It was an unbuilding,
more deliberate than a demolition
a deconstruction accomplished over time
a plank-by-plank denuding
of our most basic structure
as patient, planned, and organized
as the original architecture.
Remember, this was a decision,
this prizing-out of driven nails,
this breaking away of all supports,
these careful taps to dislodge mortar
from every dusted brick. Lifting the planks,
pulling down the ceiling, unhangin the doors,
the windows not shattered, but closed, latched,
then unshimmed, unsashed, uninstalled.
You did it all on purpose.
The house is down. I hardly remember
what it looked like, standing.
It's been counted, divided, shared-out.
But now you stand between the stacks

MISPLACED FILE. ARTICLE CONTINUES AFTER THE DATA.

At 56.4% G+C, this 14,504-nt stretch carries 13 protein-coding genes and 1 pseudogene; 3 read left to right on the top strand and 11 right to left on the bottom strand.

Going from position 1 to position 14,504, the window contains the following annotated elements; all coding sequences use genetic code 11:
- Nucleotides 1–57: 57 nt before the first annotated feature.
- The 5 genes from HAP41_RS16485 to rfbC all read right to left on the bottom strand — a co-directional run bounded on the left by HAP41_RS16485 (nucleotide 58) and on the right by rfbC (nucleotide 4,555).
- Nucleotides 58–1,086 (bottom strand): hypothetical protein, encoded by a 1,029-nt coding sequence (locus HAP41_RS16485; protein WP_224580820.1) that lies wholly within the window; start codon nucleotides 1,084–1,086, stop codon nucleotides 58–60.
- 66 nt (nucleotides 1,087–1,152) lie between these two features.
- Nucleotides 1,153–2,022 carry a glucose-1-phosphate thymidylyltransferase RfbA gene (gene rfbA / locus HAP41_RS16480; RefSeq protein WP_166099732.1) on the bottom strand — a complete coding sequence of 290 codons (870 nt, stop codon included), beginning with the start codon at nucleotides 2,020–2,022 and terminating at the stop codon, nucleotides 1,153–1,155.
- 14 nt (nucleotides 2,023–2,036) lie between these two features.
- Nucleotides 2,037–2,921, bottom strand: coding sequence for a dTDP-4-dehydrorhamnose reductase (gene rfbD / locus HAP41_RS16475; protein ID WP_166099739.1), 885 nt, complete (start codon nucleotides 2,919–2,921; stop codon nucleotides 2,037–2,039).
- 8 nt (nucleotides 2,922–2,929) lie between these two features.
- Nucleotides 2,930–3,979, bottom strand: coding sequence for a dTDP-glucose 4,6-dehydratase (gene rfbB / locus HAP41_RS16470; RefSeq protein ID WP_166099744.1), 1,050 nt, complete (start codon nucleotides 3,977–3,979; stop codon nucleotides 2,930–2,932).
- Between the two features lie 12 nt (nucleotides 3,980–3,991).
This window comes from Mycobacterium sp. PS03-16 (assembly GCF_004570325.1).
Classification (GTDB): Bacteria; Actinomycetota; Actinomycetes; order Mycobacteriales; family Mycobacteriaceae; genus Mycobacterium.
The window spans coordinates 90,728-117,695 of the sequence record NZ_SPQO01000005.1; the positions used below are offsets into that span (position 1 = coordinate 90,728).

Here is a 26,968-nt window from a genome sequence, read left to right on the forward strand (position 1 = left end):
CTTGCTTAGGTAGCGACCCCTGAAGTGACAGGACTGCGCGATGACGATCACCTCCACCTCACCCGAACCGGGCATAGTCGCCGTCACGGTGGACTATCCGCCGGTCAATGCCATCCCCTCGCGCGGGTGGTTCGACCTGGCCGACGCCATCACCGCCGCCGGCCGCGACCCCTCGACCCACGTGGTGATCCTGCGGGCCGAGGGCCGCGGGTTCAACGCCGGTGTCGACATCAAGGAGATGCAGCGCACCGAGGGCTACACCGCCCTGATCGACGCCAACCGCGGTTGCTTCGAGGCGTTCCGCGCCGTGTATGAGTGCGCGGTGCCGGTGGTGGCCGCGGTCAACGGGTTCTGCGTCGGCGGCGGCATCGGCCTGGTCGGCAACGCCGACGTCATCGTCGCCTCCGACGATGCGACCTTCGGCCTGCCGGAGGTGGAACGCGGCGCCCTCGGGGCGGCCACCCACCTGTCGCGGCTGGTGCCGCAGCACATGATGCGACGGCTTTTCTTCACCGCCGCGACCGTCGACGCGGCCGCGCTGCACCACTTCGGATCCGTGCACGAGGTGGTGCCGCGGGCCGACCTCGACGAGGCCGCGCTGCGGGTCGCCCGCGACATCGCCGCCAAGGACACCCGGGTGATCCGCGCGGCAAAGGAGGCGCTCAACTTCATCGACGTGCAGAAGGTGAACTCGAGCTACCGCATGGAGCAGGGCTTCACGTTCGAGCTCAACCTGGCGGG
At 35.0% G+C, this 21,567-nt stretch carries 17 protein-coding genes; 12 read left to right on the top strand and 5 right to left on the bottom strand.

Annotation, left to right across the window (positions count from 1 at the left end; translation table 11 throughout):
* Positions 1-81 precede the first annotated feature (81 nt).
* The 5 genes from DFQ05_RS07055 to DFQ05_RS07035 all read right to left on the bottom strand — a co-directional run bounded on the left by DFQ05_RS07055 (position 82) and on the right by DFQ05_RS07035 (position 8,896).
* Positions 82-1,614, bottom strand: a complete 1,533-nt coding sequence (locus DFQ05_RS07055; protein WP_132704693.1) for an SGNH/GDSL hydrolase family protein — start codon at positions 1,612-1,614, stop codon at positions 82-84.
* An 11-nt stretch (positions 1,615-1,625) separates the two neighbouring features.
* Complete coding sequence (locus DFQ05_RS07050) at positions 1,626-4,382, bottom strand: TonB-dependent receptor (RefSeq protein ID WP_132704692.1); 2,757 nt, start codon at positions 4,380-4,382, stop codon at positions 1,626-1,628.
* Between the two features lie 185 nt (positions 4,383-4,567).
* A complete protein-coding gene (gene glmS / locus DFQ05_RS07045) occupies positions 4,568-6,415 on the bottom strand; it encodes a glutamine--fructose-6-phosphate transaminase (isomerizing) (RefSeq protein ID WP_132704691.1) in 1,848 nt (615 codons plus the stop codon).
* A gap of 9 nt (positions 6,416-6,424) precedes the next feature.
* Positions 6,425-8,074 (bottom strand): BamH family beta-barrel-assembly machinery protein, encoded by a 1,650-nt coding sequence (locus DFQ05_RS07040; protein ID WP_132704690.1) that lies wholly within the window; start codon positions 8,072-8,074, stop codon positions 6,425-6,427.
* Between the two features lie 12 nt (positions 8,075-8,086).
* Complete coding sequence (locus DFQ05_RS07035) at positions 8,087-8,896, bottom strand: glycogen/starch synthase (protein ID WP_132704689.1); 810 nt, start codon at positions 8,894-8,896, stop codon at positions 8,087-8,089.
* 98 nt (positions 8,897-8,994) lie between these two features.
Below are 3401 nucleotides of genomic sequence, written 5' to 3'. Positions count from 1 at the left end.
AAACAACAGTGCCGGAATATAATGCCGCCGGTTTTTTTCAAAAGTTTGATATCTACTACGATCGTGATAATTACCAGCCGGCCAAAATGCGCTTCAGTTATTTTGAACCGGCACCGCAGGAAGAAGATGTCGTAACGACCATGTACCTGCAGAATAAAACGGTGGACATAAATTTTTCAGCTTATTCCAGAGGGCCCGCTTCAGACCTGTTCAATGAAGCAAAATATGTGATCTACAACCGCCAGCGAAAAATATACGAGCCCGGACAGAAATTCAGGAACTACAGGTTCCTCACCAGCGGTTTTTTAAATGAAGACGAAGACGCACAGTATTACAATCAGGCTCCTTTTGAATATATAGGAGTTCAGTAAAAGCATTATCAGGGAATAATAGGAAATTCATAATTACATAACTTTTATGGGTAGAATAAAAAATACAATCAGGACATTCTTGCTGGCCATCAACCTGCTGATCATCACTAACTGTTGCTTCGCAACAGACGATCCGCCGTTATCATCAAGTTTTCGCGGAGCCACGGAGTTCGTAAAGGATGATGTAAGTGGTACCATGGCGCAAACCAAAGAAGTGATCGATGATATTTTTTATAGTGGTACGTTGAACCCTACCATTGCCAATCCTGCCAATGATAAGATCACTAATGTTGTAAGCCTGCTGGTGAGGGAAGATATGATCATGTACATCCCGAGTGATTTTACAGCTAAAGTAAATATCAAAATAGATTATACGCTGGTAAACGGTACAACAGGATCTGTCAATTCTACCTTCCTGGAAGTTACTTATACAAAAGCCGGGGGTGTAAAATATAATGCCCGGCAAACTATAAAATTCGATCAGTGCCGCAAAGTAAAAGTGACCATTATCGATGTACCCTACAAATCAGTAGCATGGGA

with a list, gesturing here and there,
along among the beams and braces,
the shingles, fittings, screws and steps,
smiling your encouragement,
speaking words of salvage.
Karen Berry lives and works in Portland, Oregon. Her poetry has been published in Goblin Fruit, Fireweed, Seek It, Prairie Poetry, and many more journals and anthologies. Her poem "Ceres" was nominated for the Dwarf Star Poetry Prize, and her piece "Caught" was a runner-up in The Binnacle's ultra-short fiction competition. Her first novel, Love and Mahem at Francie June Memorial Trailer Park, was published in June of 2014.